Reading is at the heart of the curriculum and is taught across all curriculum subjects.

Our reading curriculum is designed with 5 key goals in mind.

  • To provide a wide range of high quality texts and genres across the curriculum for pupils to enjoy
  • To provide multisensory strategies to enthuse and engage children enabling them to develop their phonological awareness
  • To expose the children to a wide range of vocabulary so they are confident and able to articulate their ideas and communicate effectively
  • To equip pupils with the ability to read widely and fluently for pleasure and information to be able to access and read a wide range of material through all areas of the curriculum
  • To ensure children have a sufficient standard of reading to enable them to be successful in life beyond school



Reading is taught daily as a discrete lesson across all stages alongside phonics in EYFS and KS1. In early years we focus on word reading and as the children move further through the school, we develop reading fluency. In key stage 1 and 2 we use a skills based approach where children are taught a reading skill, given the opportunity to practise and apply it and then it is all brought together and applied to comprehension tasks. This ensures children can read fluently and have a thorough understanding of what they have read. We also follow Power of Reading for our English lessons (see below for more information).

Home reading:

Children are given a range of different books to read at home frequently. The books that are used for home reading are age appropriate and matched with a child’s phonics learning/reading ability depending on the age and ability of the child. Parents are expected to sign reading records and teachers check these at least weekly. Rewards are giving for those regularly reading at home. Workshops are offered to parents to help support with home reading.

Love of reading:

Here at OSPA we take every opportunity to promote a love of reading. We purchase new books every year and each classroom has their own book corners with book banded books as well as a range of fiction and non-fiction appropriate for the age group. We hold reading events throughout the year such as Read Inns where parents and children are invited to share books together. We also attend the Grimsby library regularly.

Early Years

In the Early Years, English is taught through a mixture of adult-led inputs and child-initiated play. It includes talking about books, print in the environment, early mark making and writing, as well as sharing books and singing songs and rhymes.

The children in the Early Years follow the Power of Reading.

  • In Nursery the focus is predominantly on the children’s communication and language development. The children have discussions about the text and illustrations, predict what the story may be about, describe the setting and characters and explore new vocabulary
  • In Reception the books are used to open up a range of learning opportunities. The children retell and re-enact the story in a variety of ways, engage in discussions about the text and ask questions, develop an understanding of story structure, explore new vocabulary and learn to write for meaning and purpose in narrative and non-narrative forms.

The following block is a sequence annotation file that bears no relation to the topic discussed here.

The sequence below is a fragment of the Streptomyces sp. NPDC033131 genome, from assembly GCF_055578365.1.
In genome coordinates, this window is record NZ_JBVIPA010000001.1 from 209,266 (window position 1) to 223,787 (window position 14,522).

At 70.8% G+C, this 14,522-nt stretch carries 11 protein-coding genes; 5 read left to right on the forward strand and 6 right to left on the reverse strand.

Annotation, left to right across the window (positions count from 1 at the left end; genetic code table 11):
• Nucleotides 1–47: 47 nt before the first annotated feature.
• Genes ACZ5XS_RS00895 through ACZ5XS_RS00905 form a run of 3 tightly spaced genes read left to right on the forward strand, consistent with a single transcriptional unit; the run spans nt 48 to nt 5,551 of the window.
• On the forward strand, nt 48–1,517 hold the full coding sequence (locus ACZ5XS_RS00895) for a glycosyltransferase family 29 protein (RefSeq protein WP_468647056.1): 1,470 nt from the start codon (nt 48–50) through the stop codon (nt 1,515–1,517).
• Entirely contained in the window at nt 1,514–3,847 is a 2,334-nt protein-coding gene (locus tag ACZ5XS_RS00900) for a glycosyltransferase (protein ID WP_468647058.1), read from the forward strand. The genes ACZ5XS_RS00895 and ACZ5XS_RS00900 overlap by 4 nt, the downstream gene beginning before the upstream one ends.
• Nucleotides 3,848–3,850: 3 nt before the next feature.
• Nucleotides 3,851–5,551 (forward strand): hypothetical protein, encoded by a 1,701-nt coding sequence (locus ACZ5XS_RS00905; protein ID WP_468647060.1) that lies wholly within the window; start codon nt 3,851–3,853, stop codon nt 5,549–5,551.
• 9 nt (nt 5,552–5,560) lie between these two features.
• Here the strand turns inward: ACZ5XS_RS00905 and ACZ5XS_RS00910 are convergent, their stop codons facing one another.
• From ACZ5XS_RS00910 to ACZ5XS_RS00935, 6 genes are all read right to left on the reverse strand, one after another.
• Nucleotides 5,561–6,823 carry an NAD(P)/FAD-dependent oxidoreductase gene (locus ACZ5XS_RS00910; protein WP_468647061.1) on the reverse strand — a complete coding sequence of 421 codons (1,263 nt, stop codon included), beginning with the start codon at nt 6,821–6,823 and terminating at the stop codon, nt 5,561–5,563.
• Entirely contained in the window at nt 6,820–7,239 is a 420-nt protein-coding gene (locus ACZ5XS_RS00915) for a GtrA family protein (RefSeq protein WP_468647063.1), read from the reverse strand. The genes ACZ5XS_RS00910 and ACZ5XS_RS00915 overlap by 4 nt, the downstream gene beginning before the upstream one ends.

Resources to support at home:


10 Tips on Hearing Your Child Read

As parents have an important part to play in helping your child to learn to read, here are some suggestions as to how you can help to make this a positive experience

  1. Choose a quiet time

Set aside a quiet time with no distractions. Ten to fifteen minutes is usually long enough.

  1. Make reading enjoyable

Make reading an enjoyable experience. Sit with your child. Try not to pressurise if he or she is reluctant. If your child loses interest then move on.

  1. Maintain the flow

If your child mispronounces a word do not interrupt immediately. Instead allow opportunity for self-correction. Encourage them to “sound out” the words using the sounds they have learnt in phonics.

  1. Be positive

If your child says something nearly right to start with that is fine. Don’t say ‘No. That’s wrong,’ but ‘Let’s read it together’ and point to the words as you say them. Boost your child’s confidence with constant praise for even the smallest achievement.

  1. Visit the Library

Encourage your child to use the public library regularly.

  1. Regular practice

Try to read with your child on most school days. ‘Little and often’ is best.

  1. Communicate

Try to communicate regularly with positive comments and any concerns via the Reading Record Card. Your child will then know that you are interested in their progress and that you value reading.

  1. Talk about the books

There is more to being a good reader than just being able to read the words accurately. Just as important is being able to understand what has been read. Always talk to your child about the book; about the pictures, the characters, how they think the story will end, and their favourite part. You will then be able to see how well they have understood and you will help them to develop good comprehension skills.

  1. Variety is important

Remember children need to experience a variety of reading materials eg. picture books, hard backs,comics, magazines, poems and information books.

  1. Let the child take control

Let your child hold the book, turn the pages and choose the location of the reading time.